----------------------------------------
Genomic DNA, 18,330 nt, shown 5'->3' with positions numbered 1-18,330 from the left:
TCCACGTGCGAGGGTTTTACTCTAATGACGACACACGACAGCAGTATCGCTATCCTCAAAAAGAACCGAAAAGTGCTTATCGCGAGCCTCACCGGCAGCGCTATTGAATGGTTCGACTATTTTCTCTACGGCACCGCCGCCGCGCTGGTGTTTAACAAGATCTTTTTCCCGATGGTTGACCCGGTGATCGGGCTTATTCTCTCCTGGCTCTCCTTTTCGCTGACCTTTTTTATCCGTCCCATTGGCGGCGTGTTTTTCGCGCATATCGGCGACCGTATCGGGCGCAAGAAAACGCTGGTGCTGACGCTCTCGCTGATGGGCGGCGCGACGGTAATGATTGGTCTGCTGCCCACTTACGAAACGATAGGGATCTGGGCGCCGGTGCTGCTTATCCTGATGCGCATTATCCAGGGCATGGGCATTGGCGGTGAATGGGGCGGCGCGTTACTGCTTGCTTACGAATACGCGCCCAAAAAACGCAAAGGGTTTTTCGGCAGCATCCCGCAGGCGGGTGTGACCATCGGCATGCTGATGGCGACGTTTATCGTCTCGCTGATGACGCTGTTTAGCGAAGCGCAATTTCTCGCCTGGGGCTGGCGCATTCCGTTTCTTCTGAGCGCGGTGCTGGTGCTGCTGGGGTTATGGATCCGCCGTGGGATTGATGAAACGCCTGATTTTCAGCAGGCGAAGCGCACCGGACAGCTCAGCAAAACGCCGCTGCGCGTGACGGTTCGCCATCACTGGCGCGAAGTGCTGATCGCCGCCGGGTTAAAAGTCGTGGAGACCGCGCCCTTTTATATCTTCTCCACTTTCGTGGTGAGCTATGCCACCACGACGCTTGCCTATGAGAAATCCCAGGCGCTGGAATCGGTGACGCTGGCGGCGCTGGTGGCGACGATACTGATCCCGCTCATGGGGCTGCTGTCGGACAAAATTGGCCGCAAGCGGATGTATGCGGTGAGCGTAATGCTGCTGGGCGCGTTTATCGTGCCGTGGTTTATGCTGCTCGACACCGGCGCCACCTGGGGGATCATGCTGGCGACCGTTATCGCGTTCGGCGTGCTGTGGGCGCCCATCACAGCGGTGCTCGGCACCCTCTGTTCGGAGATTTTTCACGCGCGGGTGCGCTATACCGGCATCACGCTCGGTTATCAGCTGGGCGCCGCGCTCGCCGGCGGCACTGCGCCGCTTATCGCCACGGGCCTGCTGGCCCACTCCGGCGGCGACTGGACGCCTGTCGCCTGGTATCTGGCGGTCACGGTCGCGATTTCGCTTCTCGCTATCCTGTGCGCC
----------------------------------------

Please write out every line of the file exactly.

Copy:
Genomic DNA, 18,330 nt, shown 5'->3' with positions numbered 1-18,330 from the left:
TCCACGTGCGAGGGTTTTACTCTAATGACGACACACGACAGCAGTATCGCTATCCTCAAAAAGAACCGAAAAGTGCTTATCGCGAGCCTCACCGGCAGCGCTATTGAATGGTTCGACTATTTTCTCTACGGCACCGCCGCCGCGCTGGTGTTTAACAAGATCTTTTTCCCGATGGTTGACCCGGTGATCGGGCTTATTCTCTCCTGGCTCTCCTTTTCGCTGACCTTTTTTATCCGTCCCATTGGCGGCGTGTTTTTCGCGCATATCGGCGACCGTATCGGGCGCAAGAAAACGCTGGTGCTGACGCTCTCGCTGATGGGCGGCGCGACGGTAATGATTGGTCTGCTGCCCACTTACGAAACGATAGGGATCTGGGCGCCGGTGCTGCTTATCCTGATGCGCATTATCCAGGGCATGGGCATTGGCGGTGAATGGGGCGGCGCGTTACTGCTTGCTTACGAATACGCGCCCAAAAAACGCAAAGGGTTTTTCGGCAGCATCCCGCAGGCGGGTGTGACCATCGGCATGCTGATGGCGACGTTTATCGTCTCGCTGATGACGCTGTTTAGCGAAGCGCAATTTCTCGCCTGGGGCTGGCGCATTCCGTTTCTTCTGAGCGCGGTGCTGGTGCTGCTGGGGTTATGGATCCGCCGTGGGATTGATGAAACGCCTGATTTTCAGCAGGCGAAGCGCACCGGACAGCTCAGCAAAACGCCGCTGCGCGTGACGGTTCGCCATCACTGGCGCGAAGTGCTGATCGCCGCCGGGTTAAAAGTCGTGGAGACCGCGCCCTTTTATATCTTCTCCACTTTCGTGGTGAGCTATGCCACCACGACGCTTGCCTATGAGAAATCCCAGGCGCTGGAATCGGTGACGCTGGCGGCGCTGGTGGCGACGATACTGATCCCGCTCATGGGGCTGCTGTCGGACAAAATTGGCCGCAAGCGGATGTATGCGGTGAGCGTAATGCTGCTGGGCGCGTTTATCGTGCCGTGGTTTATGCTGCTCGACACCGGCGCCACCTGGGGGATCATGCTGGCGACCGTTATCGCGTTCGGCGTGCTGTGGGCGCCCATCACAGCGGTGCTCGGCACCCTCTGTTCGGAGATTTTTCACGCGCGGGTGCGCTATACCGGCATCACGCTCGGTTATCAGCTGGGCGCCGCGCTCGCCGGCGGCACTGCGCCGCTTATCGCCACGGGCCTGCTGGCCCACTCCGGCGGCGACTGGACGCCTGTCGCCTGGTATCTGGCGGTCACGGTCGCGATTTCGCTTCTCGCTATCCTGTGCGCC